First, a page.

Want to show a link to log out only if a user is logged in and vice versa?
Try the below code, paste it directly into your template on WordPress.
Sometimes, you want a good old simple way to restrict customers who don’t have accounts to view your products on your WooCommmerce website. A reason why I’m setting this up for a client is because they have two websites. One of them is for the public, the second is for wholesale customers who need to have accounts before they can access the products. Rather than purchasing another plugin, there’s a fast way to make this work without spending a cent.
Bootstrap is an awesome grid system and is the one of the most popular choices for web designers worldwide. Mostly because it’s such an easy system to learn.
WooCommerce is a different story, tonight I was almost ripping my hair out trying to “bootstrapify” a custom theme with WooCoommerce, and I ran into a big problem.
On the products category page, I wanted Bootstrap to spit out a row every 4 products so that they are all in line and they don’t play up if one of the product titles are larger. Three hours later after a lot of trial and error, I finally figured it out.
One of my pet hates is plugin notifications on WordPress, especially the ones you can’t remove without the click of an exit button. WooCommerce plugins tend to put a message at the top of the screen on your dashboard enticing you to install the “WooThemes updater plugin”. I can see how the plugin is useful, as it will allow you to ensure all of your WooCommerce plugins are up to date…but it’s really annoying, especially if you’re making the website for a client who will see that and wonder what it’s all about..
So I set up an e-commerce site for a client using WordPress and WooCommerce and used a theme called Flatsome. It’s a pretty cool theme, probably one of the best themes on WooCommerce. Mind you, I don’t really like using themes, I think most themes are too bloated, have WAY too many settings and also restrict you with their shortcodes should you decide to move to a new theme, anyway – that argument is for another day.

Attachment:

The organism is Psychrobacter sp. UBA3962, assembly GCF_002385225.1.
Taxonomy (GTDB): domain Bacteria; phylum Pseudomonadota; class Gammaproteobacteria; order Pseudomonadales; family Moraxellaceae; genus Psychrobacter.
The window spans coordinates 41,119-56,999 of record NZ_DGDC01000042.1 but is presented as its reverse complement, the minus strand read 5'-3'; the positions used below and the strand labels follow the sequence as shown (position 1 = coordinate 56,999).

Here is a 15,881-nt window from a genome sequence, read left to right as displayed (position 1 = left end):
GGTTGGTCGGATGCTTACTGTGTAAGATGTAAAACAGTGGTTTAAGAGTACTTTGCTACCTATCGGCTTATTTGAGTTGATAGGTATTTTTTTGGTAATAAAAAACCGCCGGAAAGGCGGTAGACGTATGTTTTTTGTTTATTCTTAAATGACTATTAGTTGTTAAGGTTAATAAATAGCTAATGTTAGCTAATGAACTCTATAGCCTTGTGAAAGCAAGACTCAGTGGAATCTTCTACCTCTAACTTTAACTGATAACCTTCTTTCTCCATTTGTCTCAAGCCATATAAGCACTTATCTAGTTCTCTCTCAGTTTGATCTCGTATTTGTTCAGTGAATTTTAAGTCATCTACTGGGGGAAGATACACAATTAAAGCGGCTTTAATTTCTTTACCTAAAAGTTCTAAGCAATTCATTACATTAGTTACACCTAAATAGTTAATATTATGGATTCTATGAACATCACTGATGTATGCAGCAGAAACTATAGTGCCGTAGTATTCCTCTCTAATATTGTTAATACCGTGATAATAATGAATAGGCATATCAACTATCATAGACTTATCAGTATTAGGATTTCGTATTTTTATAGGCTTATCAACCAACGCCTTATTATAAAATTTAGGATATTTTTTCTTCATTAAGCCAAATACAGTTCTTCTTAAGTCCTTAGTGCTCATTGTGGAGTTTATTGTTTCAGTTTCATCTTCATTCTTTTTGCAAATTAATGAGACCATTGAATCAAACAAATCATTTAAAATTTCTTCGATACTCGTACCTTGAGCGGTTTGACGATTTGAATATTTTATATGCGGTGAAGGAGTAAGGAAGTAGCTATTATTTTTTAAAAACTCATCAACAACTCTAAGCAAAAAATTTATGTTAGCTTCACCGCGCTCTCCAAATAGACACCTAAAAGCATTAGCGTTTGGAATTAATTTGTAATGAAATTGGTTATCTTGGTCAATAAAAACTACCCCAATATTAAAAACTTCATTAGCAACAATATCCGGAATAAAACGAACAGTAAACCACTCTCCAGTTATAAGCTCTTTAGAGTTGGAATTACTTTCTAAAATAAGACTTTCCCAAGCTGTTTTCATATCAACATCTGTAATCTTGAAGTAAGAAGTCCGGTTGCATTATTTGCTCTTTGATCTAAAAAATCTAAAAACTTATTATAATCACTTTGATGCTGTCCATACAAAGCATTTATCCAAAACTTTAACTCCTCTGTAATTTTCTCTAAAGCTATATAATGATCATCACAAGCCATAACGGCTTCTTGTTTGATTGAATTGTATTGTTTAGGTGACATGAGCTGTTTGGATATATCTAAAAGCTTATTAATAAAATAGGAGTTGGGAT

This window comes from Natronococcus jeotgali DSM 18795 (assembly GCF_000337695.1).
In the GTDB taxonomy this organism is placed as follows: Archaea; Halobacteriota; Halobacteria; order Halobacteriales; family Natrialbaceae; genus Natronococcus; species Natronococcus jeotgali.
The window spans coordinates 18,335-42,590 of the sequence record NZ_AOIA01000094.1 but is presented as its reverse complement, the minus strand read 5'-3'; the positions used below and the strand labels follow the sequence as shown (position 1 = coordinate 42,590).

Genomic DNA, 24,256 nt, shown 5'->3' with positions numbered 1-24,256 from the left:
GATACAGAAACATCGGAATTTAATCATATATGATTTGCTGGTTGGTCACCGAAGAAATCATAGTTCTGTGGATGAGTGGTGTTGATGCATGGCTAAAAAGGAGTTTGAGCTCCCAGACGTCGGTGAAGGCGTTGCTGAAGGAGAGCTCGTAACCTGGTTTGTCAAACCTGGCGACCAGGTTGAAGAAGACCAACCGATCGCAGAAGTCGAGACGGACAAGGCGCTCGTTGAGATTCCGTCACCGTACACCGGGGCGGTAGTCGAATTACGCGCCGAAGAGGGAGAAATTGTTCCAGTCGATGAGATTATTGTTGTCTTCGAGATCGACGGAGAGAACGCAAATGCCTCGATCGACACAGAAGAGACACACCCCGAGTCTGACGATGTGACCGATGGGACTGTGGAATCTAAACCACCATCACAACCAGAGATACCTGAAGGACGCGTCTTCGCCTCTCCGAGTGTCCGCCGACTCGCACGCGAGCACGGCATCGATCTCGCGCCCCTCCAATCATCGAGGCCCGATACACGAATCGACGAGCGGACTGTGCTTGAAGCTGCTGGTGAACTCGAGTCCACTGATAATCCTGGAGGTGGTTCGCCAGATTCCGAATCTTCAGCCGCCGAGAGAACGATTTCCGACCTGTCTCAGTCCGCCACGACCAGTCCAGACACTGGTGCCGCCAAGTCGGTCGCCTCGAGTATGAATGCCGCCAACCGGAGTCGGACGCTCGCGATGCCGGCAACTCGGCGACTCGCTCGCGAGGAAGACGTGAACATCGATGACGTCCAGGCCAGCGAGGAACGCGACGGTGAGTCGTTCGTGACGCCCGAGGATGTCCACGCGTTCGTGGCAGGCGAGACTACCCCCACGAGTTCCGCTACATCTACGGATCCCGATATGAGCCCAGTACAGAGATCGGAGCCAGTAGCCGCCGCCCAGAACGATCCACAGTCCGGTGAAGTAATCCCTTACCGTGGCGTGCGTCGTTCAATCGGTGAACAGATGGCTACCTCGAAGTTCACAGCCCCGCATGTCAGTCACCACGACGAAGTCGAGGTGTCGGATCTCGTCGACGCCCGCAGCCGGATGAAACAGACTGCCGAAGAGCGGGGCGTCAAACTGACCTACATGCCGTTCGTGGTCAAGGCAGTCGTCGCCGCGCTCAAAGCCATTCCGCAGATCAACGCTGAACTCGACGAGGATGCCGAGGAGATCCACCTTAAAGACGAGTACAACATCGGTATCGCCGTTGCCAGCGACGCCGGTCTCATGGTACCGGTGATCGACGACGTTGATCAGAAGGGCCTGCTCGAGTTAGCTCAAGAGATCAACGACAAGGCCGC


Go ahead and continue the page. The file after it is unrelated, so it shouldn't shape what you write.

Basically, my client was having problems with a lot of her customers not being able to select the state dropdown menu on their iPads and iPhones – so there may be some sort of issue on that end, however, the easiest fix of them all was to just disable the fancy Select2 coding so that the drop down is just a standard drop down menu.
One of my clients runs a WooCommerce website on WordPress and has 450 products on it, he went in and added a sale price for every single product, so basically every product now is at sale price, not regular price. He now wants to remove all of the sale prices completely and return the website to how it was before.
The problem with removing sale prices is there’s really no fast way of completely removing them, especially if you’ve set up a schedule, you need to go into every product individually and remove them so that it returns to the normal prices. I figured out a way to do it fast, using phpMyAdmin and a free plugin.
WooCommerce is a fantastic plugin for WordPress, it allows anyone to sell their own products quickly and is reasonably easy to set up with a theme, or a bit more complex when you’re creating your own theme.
I was setting up a client’s website the other day and noticed that WooCommerce doesn’t have (unless I’m mistaken) a loader/spinner animation show when you click on the “place order” button.
On the current website i’m working on, when “place order” is clicked, the screen changes to a lighter opacity but nothing else happens until obviously the confirmation screen appears. With some websites, communicating between your website and the credit card processor may take longer than anticipated, your customer may think the website has frozen and be tempted to hit the back button which could affect the order.
I had this small, annoying problem the other day which is contributing to my hair loss. It was the ability to CC a user into WooCommerce e-mail correspondence. So basically, when WooCommerce sends an e-mail to your customer when their order is placed and completed, I want it to send the email to another user too. That’s all and well if you want to send it to one user for every order, but what I needed was a bit different.
When a customer sets up an account in WooCommerce, they can specify their account login (this is the login / username they use to log into your website), they can also specify a billing e-mail, which would basically mean that any billing related emails, like confirmations from your online shop would go to just the billing e-mail that this customer has provided. That’s fine! BUT – if you for some reason want your user account e-mail and your billing account e-mail to both receive this e-mail, that’s where WooCommerce falls short. I spent hours on end trying to figure out how I can make it work, and I have finally have.
WordPress is an amazing CMS, being used by beginners to experts – it’s a very robust system and can be used for simple blogging (like this website) or complex websites and e-commerce stores.
I love WordPress myself, I find it very simple to use and because there’s such a large community of users and contributors you can usually find a plugin that will help you achieve a goal on your website with the minimum of cost or fuss. With that being said, you also need to be careful about which plugins you use.